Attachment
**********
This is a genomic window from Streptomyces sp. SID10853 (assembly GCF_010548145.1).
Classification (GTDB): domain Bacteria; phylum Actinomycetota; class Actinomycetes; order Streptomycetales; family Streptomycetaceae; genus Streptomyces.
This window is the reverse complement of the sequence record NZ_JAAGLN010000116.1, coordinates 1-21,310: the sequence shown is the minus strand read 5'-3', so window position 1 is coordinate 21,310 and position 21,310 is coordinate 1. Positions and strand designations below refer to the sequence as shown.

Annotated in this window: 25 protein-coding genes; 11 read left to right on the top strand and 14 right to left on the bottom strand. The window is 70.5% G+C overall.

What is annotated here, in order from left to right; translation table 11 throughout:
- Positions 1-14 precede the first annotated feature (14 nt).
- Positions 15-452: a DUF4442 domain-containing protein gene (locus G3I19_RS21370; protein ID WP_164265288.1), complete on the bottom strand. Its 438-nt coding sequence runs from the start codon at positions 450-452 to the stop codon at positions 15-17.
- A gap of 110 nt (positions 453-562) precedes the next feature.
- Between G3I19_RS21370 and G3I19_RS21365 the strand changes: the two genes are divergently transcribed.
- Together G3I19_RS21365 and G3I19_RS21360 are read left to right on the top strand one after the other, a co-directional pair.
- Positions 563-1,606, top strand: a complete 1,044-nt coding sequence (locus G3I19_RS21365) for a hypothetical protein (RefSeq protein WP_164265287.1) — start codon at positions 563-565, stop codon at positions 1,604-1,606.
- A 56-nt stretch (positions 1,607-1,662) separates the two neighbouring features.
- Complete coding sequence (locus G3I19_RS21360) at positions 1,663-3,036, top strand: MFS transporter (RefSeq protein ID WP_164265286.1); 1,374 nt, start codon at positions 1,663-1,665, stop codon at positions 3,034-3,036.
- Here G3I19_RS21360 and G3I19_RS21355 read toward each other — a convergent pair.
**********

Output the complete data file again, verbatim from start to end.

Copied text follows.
This is a genomic window from Streptomyces sp. SID10853 (assembly GCF_010548145.1).
Classification (GTDB): domain Bacteria; phylum Actinomycetota; class Actinomycetes; order Streptomycetales; family Streptomycetaceae; genus Streptomyces.
This window is the reverse complement of the sequence record NZ_JAAGLN010000116.1, coordinates 1-21,310: the sequence shown is the minus strand read 5'-3', so window position 1 is coordinate 21,310 and position 21,310 is coordinate 1. Positions and strand designations below refer to the sequence as shown.

Annotated in this window: 25 protein-coding genes; 11 read left to right on the top strand and 14 right to left on the bottom strand. The window is 70.5% G+C overall.

What is annotated here, in order from left to right; translation table 11 throughout:
- Positions 1-14 precede the first annotated feature (14 nt).
- Positions 15-452: a DUF4442 domain-containing protein gene (locus G3I19_RS21370; protein ID WP_164265288.1), complete on the bottom strand. Its 438-nt coding sequence runs from the start codon at positions 450-452 to the stop codon at positions 15-17.
- A gap of 110 nt (positions 453-562) precedes the next feature.
- Between G3I19_RS21370 and G3I19_RS21365 the strand changes: the two genes are divergently transcribed.
- Together G3I19_RS21365 and G3I19_RS21360 are read left to right on the top strand one after the other, a co-directional pair.
- Positions 563-1,606, top strand: a complete 1,044-nt coding sequence (locus G3I19_RS21365) for a hypothetical protein (RefSeq protein WP_164265287.1) — start codon at positions 563-565, stop codon at positions 1,604-1,606.
- A 56-nt stretch (positions 1,607-1,662) separates the two neighbouring features.
- Complete coding sequence (locus G3I19_RS21360) at positions 1,663-3,036, top strand: MFS transporter (RefSeq protein ID WP_164265286.1); 1,374 nt, start codon at positions 1,663-1,665, stop codon at positions 3,034-3,036.
- Here G3I19_RS21360 and G3I19_RS21355 read toward each other — a convergent pair.